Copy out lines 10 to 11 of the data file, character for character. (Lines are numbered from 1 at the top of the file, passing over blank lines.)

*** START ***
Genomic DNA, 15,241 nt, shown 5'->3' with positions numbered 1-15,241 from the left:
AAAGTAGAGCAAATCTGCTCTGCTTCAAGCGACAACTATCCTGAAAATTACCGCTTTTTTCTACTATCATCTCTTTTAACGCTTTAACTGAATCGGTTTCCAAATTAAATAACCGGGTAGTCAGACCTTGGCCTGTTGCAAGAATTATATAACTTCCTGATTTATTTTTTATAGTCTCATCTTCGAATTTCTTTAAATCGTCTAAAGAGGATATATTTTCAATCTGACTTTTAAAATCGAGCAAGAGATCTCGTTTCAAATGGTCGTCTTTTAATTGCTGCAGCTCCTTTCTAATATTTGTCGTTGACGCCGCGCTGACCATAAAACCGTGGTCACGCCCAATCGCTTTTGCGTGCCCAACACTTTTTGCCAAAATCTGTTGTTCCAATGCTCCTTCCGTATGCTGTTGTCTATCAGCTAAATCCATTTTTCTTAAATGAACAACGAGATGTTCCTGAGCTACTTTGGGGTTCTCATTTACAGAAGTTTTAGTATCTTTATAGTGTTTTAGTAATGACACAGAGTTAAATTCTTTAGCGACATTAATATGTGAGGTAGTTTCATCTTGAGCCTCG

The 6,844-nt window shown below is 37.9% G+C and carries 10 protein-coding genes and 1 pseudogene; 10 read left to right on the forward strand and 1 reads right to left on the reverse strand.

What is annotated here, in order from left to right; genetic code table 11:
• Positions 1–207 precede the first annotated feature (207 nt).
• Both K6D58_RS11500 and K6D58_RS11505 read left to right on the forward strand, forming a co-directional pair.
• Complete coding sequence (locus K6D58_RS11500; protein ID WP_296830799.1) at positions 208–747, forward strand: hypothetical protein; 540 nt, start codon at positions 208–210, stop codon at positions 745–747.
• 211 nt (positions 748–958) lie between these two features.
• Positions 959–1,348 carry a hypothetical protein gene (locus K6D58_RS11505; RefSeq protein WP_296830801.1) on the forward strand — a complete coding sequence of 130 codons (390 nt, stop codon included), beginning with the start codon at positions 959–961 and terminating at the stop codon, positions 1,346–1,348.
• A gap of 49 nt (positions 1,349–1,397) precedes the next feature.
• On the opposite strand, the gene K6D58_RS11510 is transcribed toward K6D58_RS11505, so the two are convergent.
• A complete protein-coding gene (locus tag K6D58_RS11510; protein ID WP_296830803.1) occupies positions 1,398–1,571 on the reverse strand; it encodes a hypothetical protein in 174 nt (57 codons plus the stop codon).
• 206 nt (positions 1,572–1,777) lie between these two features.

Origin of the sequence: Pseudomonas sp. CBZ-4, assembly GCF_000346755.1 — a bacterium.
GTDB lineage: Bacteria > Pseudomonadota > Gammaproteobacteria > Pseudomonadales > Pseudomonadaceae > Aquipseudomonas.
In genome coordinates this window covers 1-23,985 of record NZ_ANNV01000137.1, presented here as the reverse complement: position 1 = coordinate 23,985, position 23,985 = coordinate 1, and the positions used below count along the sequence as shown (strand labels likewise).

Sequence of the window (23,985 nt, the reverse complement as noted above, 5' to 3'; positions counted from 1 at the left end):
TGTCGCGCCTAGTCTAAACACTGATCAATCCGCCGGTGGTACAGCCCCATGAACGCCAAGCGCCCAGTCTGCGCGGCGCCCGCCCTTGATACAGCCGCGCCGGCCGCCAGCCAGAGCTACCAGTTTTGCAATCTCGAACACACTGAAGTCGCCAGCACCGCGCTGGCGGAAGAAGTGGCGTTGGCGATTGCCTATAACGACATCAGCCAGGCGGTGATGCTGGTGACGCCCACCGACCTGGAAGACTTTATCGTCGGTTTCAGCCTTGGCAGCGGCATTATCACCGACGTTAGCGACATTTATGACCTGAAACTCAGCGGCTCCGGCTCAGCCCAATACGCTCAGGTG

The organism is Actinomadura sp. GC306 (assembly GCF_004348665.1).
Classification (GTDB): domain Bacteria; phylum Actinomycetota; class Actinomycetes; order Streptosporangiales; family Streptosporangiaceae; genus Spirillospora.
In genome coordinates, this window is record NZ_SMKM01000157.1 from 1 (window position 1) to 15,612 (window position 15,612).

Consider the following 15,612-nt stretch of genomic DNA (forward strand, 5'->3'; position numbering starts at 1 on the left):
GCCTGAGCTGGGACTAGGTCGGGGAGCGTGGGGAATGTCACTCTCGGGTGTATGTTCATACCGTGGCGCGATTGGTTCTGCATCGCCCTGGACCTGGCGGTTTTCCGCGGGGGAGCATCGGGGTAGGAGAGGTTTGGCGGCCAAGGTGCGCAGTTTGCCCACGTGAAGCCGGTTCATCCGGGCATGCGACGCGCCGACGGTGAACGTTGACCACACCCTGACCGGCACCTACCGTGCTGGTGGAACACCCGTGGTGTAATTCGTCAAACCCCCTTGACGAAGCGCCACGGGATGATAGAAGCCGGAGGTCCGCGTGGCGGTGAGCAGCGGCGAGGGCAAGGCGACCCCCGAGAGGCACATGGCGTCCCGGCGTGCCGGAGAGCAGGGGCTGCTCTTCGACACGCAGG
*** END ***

• A gap of 49 nt (positions 1,349–1,397) precedes the next feature.
• On the opposite strand, the gene K6D58_RS11510 is transcribed toward K6D58_RS11505, so the two are convergent.